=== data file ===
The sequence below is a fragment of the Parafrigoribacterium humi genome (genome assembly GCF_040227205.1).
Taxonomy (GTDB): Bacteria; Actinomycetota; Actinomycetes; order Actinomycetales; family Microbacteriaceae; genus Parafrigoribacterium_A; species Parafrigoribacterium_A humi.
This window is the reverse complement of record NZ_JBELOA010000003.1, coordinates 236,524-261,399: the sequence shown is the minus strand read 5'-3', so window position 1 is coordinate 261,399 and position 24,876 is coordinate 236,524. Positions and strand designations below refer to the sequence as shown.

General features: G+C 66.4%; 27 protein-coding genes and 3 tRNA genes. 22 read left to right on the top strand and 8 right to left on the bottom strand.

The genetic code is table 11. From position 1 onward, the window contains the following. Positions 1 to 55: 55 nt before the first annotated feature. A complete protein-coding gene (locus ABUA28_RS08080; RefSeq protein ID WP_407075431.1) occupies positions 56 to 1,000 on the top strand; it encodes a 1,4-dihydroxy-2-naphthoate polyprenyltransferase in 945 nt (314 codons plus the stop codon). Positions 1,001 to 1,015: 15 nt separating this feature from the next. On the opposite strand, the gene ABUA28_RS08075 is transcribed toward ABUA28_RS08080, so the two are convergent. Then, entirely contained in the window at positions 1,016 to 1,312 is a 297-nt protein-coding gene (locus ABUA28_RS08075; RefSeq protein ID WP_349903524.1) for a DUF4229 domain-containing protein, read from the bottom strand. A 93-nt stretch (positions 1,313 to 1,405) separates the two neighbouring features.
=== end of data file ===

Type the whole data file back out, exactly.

The sequence below is a fragment of the Parafrigoribacterium humi genome (genome assembly GCF_040227205.1).
Taxonomy (GTDB): Bacteria; Actinomycetota; Actinomycetes; order Actinomycetales; family Microbacteriaceae; genus Parafrigoribacterium_A; species Parafrigoribacterium_A humi.
This window is the reverse complement of record NZ_JBELOA010000003.1, coordinates 236,524-261,399: the sequence shown is the minus strand read 5'-3', so window position 1 is coordinate 261,399 and position 24,876 is coordinate 236,524. Positions and strand designations below refer to the sequence as shown.

General features: G+C 66.4%; 27 protein-coding genes and 3 tRNA genes. 22 read left to right on the top strand and 8 right to left on the bottom strand.

The genetic code is table 11. From position 1 onward, the window contains the following. Positions 1 to 55: 55 nt before the first annotated feature. A complete protein-coding gene (locus ABUA28_RS08080; RefSeq protein ID WP_407075431.1) occupies positions 56 to 1,000 on the top strand; it encodes a 1,4-dihydroxy-2-naphthoate polyprenyltransferase in 945 nt (314 codons plus the stop codon). Positions 1,001 to 1,015: 15 nt separating this feature from the next. On the opposite strand, the gene ABUA28_RS08075 is transcribed toward ABUA28_RS08080, so the two are convergent. Then, entirely contained in the window at positions 1,016 to 1,312 is a 297-nt protein-coding gene (locus ABUA28_RS08075; RefSeq protein ID WP_349903524.1) for a DUF4229 domain-containing protein, read from the bottom strand. A 93-nt stretch (positions 1,313 to 1,405) separates the two neighbouring features.